Coil coaters with varying solvent loadings from prime and finish ovens can use a regenerative thermal oxidizer (RTO) to comply with emission regulations. High fuel efficiency can be maintained over a range of solvents with a bypass system that evens out the Btus stored in the ceramic media. A secondary heat recovery system provides hot water for pretreatment.
RTOs offer a highly energy efficient method of oxidizing organic emissions (VOCs). However, when VOC emissions vary greatly, as in the case of coil coating, the energy storing capability of the RTO can be a handicap. If the design thermal energy regain (TER) of the unit is based on high-solvent operation, the unit will operate in a self-sustaining mode at that condition. At low-solvent conditions, the operating cost of the unit will increase due to the additional fuel required to maintain operation. The solution to the problem is to design the unit with a TER based on low solvent levels and bypass excess heat released during high-solvent operations around the ceramic media.
Consolidated Systems, Columbia, South Carolina, is a coil coater that contracts with a number of manufacturers to coat their products. However, Consolidated does manufacture some of its own products, including truck and trailer siding, roofing and metal studs. The finisher has the capability to coat steel, aluminum and galvalume sheets from 24 to 60 inches wide.
Consolidated applies various paints, mostly solvent-borne, using a roll-coating process. In addition, it can apply polyester, siliconized polyester and fluorocarbon protective coatings to protect products from attack by various compounds. The coated materials are cured in a flotation oven.
In a flotation oven, air jets support the metal on a cushion of air as it passes through the dryer, which prevents marring of the coated surface. Depending on the product, the solvent loading in the exhaust stream will vary from about one to more than two gpm. The flow rate ranges from 15,000 to 30,000 scfm.
Flexibility needs met. To meet its flexibility needs, Consolidated selected a customized RTO designed by Ross Air Systems, Somerville, New Jersey. The three-chamber unit appears similar to a conventional RTO, except a portion of the oxidized air stream can be vented from the oxidation zone, bypassing the ceramic heat storage media.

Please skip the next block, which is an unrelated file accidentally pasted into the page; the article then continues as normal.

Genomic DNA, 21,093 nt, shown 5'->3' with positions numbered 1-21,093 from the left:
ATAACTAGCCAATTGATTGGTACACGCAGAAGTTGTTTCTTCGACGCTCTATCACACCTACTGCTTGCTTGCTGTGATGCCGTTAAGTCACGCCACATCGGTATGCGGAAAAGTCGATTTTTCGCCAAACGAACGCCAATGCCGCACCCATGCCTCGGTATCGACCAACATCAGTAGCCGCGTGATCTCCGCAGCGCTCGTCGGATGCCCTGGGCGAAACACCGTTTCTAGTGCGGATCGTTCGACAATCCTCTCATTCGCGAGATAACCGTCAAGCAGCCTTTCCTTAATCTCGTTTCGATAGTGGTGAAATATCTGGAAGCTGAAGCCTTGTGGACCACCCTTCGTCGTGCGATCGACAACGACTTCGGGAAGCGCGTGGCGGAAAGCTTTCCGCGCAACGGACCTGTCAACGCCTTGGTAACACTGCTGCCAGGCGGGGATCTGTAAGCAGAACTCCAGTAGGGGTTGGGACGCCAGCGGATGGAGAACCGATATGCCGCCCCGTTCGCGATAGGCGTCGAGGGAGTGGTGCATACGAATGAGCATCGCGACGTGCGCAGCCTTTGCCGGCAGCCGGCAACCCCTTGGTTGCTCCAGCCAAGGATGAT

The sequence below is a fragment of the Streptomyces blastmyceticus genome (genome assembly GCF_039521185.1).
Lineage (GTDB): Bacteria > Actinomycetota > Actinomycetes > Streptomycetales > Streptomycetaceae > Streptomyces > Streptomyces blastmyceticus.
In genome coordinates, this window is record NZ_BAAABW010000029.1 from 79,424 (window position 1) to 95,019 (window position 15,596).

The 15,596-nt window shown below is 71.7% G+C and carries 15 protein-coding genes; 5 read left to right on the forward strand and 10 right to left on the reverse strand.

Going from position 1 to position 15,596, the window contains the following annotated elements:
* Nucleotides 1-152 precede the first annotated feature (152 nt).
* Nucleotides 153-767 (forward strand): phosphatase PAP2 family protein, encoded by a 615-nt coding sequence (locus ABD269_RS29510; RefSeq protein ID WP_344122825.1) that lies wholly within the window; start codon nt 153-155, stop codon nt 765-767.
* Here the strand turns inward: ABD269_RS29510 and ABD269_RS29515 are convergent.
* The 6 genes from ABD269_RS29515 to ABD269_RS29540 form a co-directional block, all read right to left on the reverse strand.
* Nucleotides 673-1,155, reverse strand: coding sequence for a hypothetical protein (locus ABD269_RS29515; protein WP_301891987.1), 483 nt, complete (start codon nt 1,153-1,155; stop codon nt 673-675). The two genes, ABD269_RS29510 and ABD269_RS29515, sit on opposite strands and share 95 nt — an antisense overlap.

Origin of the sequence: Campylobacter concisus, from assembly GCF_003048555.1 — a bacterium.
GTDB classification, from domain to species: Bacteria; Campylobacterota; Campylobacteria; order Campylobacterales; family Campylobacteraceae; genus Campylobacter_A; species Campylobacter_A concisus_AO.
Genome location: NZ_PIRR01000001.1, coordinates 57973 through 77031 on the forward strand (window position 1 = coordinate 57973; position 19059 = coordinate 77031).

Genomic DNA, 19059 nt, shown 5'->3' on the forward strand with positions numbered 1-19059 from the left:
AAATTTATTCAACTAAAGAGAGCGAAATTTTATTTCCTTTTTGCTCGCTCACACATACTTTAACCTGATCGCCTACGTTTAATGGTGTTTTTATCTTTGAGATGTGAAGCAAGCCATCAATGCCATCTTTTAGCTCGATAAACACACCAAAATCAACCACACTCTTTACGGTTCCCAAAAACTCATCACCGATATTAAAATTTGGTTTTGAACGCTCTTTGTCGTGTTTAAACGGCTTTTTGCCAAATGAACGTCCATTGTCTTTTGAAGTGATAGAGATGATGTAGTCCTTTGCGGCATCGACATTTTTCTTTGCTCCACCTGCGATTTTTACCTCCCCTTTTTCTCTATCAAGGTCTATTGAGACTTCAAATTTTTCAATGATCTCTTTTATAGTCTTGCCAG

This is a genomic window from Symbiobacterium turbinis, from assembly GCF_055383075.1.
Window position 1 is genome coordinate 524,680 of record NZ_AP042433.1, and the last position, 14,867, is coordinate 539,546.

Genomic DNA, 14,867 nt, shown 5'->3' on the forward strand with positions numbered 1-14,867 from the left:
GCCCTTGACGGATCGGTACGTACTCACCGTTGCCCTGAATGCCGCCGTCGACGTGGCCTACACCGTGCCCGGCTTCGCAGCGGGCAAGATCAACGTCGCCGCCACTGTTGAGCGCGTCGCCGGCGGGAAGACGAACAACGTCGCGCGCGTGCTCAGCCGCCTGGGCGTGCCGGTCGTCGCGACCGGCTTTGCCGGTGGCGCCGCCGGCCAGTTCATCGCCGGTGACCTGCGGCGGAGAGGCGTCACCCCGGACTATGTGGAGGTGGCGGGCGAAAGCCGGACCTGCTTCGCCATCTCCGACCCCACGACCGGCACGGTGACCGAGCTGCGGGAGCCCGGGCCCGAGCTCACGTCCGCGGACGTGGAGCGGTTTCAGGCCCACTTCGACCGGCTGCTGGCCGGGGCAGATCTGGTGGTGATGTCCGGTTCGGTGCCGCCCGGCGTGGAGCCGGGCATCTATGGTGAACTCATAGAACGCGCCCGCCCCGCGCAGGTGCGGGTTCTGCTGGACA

When the unit operates at designed solvent loadings, the bypass remains closed. The Btu value in the airstream, coupled with the design TER of 85 pct, permits the unit to operate without additional fuel. As the solvent level increases above the designed solvent loading, the bypass damper opens. This action stabilizes the amount of heat transported and stored in the ceramic beds, permitting essentially constant thermal operation. The bypassed heat mixes with the air existing in the beds and is vented to the atmosphere.
Since it was installed, the unit has required virtually no maintenance. The high-energy use of the RTO, plus the recovery of additional heat, results in essentially zero fuel costs for Consolidated. The unit has also consistently achieved destruction efficiencies greater than those promised, providing Consolidated with a margin of safety.
How RTOs function. An RTO consists of a combustion chamber plus two or more heat transfer beds filled with ceramic packing. Solvent-laden emissions from the process are directed to the combustion chamber where they are heated with an auxiliary flame and oxidized. Hot gas leaving the combustion chamber flows through one of the heat transfer beds and releases its heat to the ceramic packing. When the packing is sufficiently hot, the hot gas leaving the combustion chamber is diverted to another heat transfer bed.
Solvent-laden emissions from the process are then directed through the hot regeneration chamber where they are preheated before entering the combustion chamber. This preheating reduces, and can sometimes eliminate, the need for auxiliary fuel in the combustion chamber.
Each heat transfer bed alternates between capturing the heat contained in the gas leaving the combustion chamber and releasing the heat to the gas entering the combustion chamber. In the case where an odd number of heat recovery chambers are used, before a heat transfer bed switches from releasing heat to capturing heat, a small amount of solvent-free exhaust gas is used to purge the contents of the bed back into the combustion chamber to prevent unoxidized solvent from entering the exhaust stack.